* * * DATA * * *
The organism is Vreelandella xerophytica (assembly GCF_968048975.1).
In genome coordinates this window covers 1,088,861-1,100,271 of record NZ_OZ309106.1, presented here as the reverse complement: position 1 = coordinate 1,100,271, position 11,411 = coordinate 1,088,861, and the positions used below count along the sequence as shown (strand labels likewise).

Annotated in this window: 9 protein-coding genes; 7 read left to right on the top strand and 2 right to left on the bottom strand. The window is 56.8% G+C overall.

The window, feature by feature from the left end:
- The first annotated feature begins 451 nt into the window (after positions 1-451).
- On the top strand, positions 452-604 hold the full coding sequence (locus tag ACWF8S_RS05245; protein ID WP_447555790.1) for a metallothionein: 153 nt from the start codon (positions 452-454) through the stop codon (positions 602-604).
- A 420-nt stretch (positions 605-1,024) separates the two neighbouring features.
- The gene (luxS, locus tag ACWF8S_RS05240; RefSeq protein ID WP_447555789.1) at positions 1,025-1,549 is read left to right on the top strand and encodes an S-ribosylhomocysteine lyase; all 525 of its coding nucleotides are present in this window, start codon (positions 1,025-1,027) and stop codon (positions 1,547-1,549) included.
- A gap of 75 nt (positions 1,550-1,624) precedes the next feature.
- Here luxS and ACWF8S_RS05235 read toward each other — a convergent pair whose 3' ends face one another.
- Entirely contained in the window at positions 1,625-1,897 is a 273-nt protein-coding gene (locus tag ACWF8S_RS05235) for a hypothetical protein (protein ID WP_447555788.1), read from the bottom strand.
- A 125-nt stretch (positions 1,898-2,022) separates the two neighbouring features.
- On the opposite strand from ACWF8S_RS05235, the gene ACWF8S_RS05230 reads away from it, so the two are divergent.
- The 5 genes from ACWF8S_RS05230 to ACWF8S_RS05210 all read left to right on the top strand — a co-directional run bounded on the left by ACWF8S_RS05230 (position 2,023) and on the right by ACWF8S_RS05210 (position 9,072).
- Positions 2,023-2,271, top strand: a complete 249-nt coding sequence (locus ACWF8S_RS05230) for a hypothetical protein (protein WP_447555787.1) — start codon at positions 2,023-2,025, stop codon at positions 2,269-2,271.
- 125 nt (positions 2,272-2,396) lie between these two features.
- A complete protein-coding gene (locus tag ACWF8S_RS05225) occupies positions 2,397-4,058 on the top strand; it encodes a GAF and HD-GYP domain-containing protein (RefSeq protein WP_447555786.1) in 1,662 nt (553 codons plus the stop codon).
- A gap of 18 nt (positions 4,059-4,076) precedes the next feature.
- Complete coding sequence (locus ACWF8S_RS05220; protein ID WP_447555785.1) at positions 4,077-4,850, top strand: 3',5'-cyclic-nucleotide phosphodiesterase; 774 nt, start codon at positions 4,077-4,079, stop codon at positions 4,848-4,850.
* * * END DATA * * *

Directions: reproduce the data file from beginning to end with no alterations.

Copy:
The organism is Vreelandella xerophytica (assembly GCF_968048975.1).
In genome coordinates this window covers 1,088,861-1,100,271 of record NZ_OZ309106.1, presented here as the reverse complement: position 1 = coordinate 1,100,271, position 11,411 = coordinate 1,088,861, and the positions used below count along the sequence as shown (strand labels likewise).

Annotated in this window: 9 protein-coding genes; 7 read left to right on the top strand and 2 right to left on the bottom strand. The window is 56.8% G+C overall.

The window, feature by feature from the left end:
- The first annotated feature begins 451 nt into the window (after positions 1-451).
- On the top strand, positions 452-604 hold the full coding sequence (locus tag ACWF8S_RS05245; protein ID WP_447555790.1) for a metallothionein: 153 nt from the start codon (positions 452-454) through the stop codon (positions 602-604).
- A 420-nt stretch (positions 605-1,024) separates the two neighbouring features.
- The gene (luxS, locus tag ACWF8S_RS05240; RefSeq protein ID WP_447555789.1) at positions 1,025-1,549 is read left to right on the top strand and encodes an S-ribosylhomocysteine lyase; all 525 of its coding nucleotides are present in this window, start codon (positions 1,025-1,027) and stop codon (positions 1,547-1,549) included.
- A gap of 75 nt (positions 1,550-1,624) precedes the next feature.
- Here luxS and ACWF8S_RS05235 read toward each other — a convergent pair whose 3' ends face one another.
- Entirely contained in the window at positions 1,625-1,897 is a 273-nt protein-coding gene (locus tag ACWF8S_RS05235) for a hypothetical protein (protein ID WP_447555788.1), read from the bottom strand.
- A 125-nt stretch (positions 1,898-2,022) separates the two neighbouring features.
- On the opposite strand from ACWF8S_RS05235, the gene ACWF8S_RS05230 reads away from it, so the two are divergent.
- The 5 genes from ACWF8S_RS05230 to ACWF8S_RS05210 all read left to right on the top strand — a co-directional run bounded on the left by ACWF8S_RS05230 (position 2,023) and on the right by ACWF8S_RS05210 (position 9,072).
- Positions 2,023-2,271, top strand: a complete 249-nt coding sequence (locus ACWF8S_RS05230) for a hypothetical protein (protein WP_447555787.1) — start codon at positions 2,023-2,025, stop codon at positions 2,269-2,271.
- 125 nt (positions 2,272-2,396) lie between these two features.
- A complete protein-coding gene (locus tag ACWF8S_RS05225) occupies positions 2,397-4,058 on the top strand; it encodes a GAF and HD-GYP domain-containing protein (RefSeq protein WP_447555786.1) in 1,662 nt (553 codons plus the stop codon).
- A gap of 18 nt (positions 4,059-4,076) precedes the next feature.
- Complete coding sequence (locus ACWF8S_RS05220; protein ID WP_447555785.1) at positions 4,077-4,850, top strand: 3',5'-cyclic-nucleotide phosphodiesterase; 774 nt, start codon at positions 4,077-4,079, stop codon at positions 4,848-4,850.